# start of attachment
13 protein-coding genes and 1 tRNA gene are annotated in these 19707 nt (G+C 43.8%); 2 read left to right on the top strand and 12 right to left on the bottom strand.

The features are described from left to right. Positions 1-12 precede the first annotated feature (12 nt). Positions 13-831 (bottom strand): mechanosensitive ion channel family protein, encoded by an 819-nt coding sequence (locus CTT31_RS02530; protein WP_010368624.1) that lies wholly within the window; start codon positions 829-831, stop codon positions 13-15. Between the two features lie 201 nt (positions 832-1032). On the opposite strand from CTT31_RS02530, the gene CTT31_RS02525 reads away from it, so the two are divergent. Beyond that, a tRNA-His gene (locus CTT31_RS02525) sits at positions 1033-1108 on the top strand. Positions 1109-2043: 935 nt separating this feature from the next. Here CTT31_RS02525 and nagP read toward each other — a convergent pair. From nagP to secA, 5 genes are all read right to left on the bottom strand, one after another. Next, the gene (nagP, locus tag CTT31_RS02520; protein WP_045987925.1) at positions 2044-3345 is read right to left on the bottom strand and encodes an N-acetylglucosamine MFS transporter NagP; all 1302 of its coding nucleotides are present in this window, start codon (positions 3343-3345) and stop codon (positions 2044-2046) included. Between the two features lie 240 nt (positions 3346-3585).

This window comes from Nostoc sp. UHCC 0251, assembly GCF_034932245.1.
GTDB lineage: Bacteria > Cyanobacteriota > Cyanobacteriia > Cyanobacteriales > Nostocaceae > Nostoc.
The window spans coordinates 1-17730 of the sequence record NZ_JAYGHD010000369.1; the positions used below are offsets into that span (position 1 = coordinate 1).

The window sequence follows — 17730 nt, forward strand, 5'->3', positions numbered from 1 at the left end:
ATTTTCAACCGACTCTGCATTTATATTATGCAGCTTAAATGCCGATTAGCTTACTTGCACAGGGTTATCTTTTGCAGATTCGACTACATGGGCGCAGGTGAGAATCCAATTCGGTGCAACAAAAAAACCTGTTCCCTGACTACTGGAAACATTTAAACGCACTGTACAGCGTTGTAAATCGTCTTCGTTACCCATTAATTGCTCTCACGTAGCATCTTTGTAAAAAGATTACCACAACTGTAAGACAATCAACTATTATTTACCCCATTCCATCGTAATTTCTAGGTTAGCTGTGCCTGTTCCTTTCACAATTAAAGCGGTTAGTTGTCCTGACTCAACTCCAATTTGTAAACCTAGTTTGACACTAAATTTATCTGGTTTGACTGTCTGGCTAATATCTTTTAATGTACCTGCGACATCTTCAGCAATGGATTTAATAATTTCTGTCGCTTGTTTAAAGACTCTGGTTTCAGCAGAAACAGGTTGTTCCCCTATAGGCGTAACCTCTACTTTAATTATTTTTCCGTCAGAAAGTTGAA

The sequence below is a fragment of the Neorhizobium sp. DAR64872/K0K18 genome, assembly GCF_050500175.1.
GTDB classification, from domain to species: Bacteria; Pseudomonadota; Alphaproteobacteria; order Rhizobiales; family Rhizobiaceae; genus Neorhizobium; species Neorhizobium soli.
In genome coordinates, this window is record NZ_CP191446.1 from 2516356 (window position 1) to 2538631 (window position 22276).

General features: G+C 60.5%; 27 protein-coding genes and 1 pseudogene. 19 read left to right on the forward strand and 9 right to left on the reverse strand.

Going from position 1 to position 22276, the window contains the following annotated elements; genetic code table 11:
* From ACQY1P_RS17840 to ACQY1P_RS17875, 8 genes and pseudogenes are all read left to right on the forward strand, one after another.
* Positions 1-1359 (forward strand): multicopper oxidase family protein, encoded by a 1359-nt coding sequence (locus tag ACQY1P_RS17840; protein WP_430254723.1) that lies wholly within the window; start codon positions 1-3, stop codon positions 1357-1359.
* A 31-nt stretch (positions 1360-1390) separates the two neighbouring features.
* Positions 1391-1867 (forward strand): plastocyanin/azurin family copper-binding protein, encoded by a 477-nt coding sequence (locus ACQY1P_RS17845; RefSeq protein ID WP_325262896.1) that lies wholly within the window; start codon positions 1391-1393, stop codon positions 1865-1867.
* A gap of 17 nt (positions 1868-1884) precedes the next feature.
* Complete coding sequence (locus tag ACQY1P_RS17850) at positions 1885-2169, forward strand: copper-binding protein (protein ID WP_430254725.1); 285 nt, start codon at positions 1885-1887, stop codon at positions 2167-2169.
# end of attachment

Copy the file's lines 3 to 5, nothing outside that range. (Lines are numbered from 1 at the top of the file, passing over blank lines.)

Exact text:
This window comes from Nostoc sp. UHCC 0251, assembly GCF_034932245.1.
GTDB lineage: Bacteria > Cyanobacteriota > Cyanobacteriia > Cyanobacteriales > Nostocaceae > Nostoc.
The window spans coordinates 1-17730 of the sequence record NZ_JAYGHD010000369.1; the positions used below are offsets into that span (position 1 = coordinate 1).